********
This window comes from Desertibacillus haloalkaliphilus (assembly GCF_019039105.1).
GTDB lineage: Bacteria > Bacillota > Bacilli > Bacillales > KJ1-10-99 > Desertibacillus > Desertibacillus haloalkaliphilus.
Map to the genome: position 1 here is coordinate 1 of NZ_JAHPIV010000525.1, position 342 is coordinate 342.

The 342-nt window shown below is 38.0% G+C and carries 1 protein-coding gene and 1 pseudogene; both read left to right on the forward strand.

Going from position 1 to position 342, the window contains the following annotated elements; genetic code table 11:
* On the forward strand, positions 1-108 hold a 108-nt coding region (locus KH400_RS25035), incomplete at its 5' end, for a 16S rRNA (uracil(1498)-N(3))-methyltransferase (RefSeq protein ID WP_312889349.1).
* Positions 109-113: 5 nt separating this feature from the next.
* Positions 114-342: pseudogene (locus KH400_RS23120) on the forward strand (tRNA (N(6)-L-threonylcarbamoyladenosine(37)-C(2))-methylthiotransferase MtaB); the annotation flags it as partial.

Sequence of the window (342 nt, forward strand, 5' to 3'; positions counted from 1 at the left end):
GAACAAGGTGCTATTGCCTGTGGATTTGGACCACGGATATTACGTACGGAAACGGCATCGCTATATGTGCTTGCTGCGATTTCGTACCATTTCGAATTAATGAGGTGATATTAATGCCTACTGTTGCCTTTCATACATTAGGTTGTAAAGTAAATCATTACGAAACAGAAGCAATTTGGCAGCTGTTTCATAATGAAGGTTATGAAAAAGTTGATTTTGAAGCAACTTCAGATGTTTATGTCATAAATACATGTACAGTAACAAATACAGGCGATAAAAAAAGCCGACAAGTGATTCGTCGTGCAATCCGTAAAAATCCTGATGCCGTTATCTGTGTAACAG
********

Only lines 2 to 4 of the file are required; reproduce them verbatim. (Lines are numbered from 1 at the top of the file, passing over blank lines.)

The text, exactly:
GTDB lineage: Bacteria > Bacillota > Bacilli > Bacillales > KJ1-10-99 > Desertibacillus > Desertibacillus haloalkaliphilus.
Map to the genome: position 1 here is coordinate 1 of NZ_JAHPIV010000525.1, position 342 is coordinate 342.

The 342-nt window shown below is 38.0% G+C and carries 1 protein-coding gene and 1 pseudogene; both read left to right on the forward strand.